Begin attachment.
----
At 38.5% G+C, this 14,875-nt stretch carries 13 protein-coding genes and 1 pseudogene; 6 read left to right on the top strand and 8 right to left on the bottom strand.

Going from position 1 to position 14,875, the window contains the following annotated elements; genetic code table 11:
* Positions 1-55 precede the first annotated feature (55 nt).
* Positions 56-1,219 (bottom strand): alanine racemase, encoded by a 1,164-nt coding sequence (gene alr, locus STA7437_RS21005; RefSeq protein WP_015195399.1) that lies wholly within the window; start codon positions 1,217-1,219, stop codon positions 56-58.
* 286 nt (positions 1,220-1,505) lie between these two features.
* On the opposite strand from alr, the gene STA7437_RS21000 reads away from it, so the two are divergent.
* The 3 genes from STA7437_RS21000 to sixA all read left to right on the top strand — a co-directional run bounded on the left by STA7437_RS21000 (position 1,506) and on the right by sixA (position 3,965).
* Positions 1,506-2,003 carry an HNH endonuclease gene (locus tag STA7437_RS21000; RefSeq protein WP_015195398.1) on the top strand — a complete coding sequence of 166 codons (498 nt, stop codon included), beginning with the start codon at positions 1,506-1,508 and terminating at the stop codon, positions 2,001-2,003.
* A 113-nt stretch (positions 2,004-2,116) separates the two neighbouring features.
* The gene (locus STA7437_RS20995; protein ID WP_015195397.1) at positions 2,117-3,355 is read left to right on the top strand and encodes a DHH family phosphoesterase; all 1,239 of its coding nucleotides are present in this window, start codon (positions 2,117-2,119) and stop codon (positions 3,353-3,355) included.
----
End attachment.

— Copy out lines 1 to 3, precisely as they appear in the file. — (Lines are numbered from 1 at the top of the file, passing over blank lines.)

At 38.5% G+C, this 14,875-nt stretch carries 13 protein-coding genes and 1 pseudogene; 6 read left to right on the top strand and 8 right to left on the bottom strand.

Going from position 1 to position 14,875, the window contains the following annotated elements; genetic code table 11:
* Positions 1-55 precede the first annotated feature (55 nt).